@RachKneen shares that one of O2’s challenges is managing in excess of 10,000 conversations per week. She says: “I don’t think enough brands analyse their data enough. You’ve got to get the balance [of 1:1 marketing] right. Do I create a campaign with 100 different audiences and assets, or do I focus on specific audiences? It’s about creating the content and conversations that will efficiently connect with the majority. We want to be as personal as possible.”
@kate_dale continues: “Creating an emotional connection is really important. That 1:1 personalisation takes it to the next level. This Girl Can is big on personalised content and UGC. Engagement was about 12% for UGC and our own content at around 25% engagement. UGC is about rewarding and acknowledging for us, not about engaging new audiences. We use a mix of high quality content and UGC.”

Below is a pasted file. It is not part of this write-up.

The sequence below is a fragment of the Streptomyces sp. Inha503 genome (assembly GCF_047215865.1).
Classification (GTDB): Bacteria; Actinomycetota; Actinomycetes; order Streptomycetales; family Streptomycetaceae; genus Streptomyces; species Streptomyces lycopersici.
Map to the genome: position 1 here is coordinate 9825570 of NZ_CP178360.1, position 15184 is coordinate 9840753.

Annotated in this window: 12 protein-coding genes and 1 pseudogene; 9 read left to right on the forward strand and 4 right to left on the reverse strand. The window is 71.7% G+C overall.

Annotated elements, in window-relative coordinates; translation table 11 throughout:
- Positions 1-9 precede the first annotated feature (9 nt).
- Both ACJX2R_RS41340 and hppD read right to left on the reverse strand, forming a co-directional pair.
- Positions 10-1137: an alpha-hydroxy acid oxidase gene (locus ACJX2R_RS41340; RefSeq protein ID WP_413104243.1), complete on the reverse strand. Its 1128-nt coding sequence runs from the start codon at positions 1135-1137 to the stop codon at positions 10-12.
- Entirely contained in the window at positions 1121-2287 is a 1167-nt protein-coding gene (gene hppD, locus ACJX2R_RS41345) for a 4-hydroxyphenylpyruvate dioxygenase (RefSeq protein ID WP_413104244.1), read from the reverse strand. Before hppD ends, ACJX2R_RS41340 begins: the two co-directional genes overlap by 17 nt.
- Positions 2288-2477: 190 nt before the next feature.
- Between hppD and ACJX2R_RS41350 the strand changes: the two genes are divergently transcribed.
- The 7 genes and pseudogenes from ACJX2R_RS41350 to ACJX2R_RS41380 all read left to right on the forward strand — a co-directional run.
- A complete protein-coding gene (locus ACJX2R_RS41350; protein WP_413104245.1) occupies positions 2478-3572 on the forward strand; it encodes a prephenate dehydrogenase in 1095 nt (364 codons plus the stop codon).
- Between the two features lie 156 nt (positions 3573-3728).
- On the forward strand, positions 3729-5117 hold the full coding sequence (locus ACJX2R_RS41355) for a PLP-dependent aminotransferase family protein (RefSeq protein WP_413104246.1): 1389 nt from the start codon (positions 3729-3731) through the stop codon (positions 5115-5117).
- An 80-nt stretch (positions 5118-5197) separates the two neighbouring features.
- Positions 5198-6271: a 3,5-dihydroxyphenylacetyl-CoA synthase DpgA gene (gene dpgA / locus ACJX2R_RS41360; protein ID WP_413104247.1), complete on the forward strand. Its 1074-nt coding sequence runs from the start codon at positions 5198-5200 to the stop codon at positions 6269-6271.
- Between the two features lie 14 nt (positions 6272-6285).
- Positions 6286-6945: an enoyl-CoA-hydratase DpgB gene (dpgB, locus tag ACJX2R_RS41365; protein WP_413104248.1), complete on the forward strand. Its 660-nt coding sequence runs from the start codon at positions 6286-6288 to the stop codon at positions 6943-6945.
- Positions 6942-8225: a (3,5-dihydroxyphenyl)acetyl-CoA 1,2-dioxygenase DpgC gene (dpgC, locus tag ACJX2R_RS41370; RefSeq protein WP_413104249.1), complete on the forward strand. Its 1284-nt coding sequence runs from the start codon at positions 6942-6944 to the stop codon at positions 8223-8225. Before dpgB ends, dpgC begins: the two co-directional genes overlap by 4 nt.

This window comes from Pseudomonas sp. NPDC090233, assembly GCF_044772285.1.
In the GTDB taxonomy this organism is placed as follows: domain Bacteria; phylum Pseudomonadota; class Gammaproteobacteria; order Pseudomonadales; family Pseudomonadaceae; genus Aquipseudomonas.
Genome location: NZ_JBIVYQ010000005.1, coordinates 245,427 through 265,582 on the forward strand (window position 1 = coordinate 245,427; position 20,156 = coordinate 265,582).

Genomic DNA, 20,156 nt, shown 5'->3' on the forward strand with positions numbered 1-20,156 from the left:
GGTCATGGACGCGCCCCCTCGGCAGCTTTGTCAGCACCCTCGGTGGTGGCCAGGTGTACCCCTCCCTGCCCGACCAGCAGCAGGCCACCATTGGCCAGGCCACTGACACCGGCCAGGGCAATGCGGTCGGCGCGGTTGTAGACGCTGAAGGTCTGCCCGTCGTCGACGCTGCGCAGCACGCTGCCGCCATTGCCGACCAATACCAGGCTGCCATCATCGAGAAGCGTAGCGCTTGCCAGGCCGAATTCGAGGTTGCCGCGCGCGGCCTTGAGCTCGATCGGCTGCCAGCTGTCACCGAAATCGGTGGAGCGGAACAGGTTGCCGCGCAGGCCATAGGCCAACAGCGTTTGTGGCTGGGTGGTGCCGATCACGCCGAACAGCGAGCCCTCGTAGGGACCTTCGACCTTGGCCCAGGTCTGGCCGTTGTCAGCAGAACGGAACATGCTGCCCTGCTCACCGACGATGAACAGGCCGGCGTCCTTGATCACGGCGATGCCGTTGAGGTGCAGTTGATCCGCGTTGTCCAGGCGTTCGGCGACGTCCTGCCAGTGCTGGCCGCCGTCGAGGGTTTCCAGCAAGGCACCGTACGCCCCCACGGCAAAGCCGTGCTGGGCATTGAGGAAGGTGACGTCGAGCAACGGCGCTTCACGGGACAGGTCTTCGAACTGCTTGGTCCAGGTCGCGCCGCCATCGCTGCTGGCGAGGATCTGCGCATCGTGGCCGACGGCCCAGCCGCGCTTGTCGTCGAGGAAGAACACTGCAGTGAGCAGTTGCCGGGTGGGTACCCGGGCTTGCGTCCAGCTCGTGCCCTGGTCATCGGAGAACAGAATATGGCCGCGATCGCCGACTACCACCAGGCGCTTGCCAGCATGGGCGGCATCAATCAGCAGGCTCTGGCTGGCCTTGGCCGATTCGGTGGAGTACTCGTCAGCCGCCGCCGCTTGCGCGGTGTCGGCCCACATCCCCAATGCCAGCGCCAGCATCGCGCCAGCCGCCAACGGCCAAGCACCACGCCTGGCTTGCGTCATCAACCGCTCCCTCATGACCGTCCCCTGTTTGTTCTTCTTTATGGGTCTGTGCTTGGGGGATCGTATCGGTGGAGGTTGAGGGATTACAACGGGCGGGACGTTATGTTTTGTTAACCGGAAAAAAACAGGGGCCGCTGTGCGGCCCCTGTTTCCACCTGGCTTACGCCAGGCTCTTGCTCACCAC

Interestingly @Jim_millen identifies the importance for Fujitsu in marrying online data with staff’s anecdotal feedback to accurately meet the demand of 1:1. He says: “Customers do very much care [what we do in social]. It’s really important that what we do reflects that relationship. In B2B it has to be a lot more structured. We have to understand what the customer needs and who they are. It’s about understanding what the customers are saying to specific groups in our company”.
It’s clear all brands understand the need for personalisation. Examples shared by attendees from British Gas, Old Mutual Wealth, ASOS, made.com and England Rugby all confirm many are tapping into the challenges of personalisation and how to drive Relevancy at Scale. It’s comforting to see so many brands taking social seriously, delivering truly brand-transformational results. Long may it continue!
Colin Jacobs is client services director at Immediate Future.